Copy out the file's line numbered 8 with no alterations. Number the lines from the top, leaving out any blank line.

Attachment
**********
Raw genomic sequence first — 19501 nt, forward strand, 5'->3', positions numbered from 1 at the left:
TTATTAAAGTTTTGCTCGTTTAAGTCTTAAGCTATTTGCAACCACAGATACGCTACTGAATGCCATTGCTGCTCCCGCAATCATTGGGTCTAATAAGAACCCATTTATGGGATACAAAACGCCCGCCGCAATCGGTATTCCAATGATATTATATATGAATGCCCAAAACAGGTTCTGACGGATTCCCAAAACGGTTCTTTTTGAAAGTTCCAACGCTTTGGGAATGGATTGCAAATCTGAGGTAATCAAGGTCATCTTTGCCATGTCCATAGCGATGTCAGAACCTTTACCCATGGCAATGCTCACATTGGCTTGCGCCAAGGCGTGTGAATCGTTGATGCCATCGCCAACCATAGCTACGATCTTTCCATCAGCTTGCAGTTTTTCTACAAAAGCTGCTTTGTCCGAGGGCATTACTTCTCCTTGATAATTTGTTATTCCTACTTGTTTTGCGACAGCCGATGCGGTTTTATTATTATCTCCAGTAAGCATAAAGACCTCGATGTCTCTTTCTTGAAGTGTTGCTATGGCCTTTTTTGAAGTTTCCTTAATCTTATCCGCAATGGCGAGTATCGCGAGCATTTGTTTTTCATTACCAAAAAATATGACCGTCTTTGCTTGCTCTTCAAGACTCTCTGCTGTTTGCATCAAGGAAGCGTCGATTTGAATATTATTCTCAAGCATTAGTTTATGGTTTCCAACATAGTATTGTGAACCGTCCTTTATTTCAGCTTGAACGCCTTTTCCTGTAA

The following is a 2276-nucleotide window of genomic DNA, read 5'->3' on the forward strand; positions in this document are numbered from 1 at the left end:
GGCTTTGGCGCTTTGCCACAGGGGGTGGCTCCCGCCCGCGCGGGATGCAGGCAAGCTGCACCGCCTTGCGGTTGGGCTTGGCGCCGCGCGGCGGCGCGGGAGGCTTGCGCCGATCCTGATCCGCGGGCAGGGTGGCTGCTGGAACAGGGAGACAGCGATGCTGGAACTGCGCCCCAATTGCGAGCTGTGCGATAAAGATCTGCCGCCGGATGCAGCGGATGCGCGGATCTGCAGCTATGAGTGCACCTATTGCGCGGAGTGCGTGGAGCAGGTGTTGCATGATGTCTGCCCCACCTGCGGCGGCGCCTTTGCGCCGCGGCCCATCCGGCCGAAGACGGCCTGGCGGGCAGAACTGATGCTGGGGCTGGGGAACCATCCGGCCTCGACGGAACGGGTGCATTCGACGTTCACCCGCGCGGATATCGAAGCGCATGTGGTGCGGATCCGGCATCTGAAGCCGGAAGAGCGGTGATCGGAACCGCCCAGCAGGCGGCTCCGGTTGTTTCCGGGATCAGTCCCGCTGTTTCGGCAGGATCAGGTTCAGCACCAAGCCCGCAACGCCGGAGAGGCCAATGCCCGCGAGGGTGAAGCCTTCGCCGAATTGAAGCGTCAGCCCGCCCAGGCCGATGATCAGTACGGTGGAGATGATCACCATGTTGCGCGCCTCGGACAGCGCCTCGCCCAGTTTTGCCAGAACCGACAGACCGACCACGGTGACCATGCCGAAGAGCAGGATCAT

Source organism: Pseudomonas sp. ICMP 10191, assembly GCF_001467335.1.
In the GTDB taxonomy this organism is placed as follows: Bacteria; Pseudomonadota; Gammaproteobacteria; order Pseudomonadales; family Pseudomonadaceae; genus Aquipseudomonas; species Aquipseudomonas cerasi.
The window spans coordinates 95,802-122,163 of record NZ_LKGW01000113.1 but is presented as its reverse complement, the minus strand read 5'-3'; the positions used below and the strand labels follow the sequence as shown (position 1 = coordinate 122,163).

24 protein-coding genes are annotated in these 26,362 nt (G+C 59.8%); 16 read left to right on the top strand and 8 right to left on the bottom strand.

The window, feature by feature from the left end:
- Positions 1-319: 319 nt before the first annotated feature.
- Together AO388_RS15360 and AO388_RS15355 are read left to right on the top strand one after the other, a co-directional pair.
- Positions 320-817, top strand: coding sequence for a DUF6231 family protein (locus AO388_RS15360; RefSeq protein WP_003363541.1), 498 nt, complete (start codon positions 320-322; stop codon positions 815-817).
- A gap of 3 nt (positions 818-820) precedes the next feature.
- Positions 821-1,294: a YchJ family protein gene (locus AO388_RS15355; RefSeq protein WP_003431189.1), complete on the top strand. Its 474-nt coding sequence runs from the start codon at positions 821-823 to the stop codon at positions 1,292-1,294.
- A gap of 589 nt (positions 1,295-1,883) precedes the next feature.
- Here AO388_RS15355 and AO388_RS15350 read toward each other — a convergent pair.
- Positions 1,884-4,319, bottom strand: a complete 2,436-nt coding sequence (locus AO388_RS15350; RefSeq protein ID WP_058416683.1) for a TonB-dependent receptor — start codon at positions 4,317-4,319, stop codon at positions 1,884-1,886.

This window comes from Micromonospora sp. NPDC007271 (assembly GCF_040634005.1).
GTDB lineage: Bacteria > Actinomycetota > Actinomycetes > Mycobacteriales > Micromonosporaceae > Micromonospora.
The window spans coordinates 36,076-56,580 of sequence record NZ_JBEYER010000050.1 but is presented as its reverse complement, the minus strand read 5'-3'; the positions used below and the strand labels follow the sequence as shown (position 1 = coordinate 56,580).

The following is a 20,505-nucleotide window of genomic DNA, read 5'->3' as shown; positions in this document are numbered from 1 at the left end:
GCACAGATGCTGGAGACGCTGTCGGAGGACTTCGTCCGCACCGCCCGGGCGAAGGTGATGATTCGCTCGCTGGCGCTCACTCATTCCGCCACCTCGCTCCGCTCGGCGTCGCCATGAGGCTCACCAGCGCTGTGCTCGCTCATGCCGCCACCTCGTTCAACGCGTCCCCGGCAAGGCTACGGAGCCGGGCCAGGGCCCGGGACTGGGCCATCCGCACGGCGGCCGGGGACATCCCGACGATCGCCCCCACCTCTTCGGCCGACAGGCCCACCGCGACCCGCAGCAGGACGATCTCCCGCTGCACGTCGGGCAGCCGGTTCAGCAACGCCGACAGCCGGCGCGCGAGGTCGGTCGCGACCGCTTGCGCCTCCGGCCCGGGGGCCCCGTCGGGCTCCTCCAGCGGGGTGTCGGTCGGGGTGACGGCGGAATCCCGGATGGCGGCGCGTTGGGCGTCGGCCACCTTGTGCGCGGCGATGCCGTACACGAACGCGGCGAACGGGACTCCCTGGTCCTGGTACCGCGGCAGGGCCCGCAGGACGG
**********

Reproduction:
24 protein-coding genes are annotated in these 26,362 nt (G+C 59.8%); 16 read left to right on the top strand and 8 right to left on the bottom strand.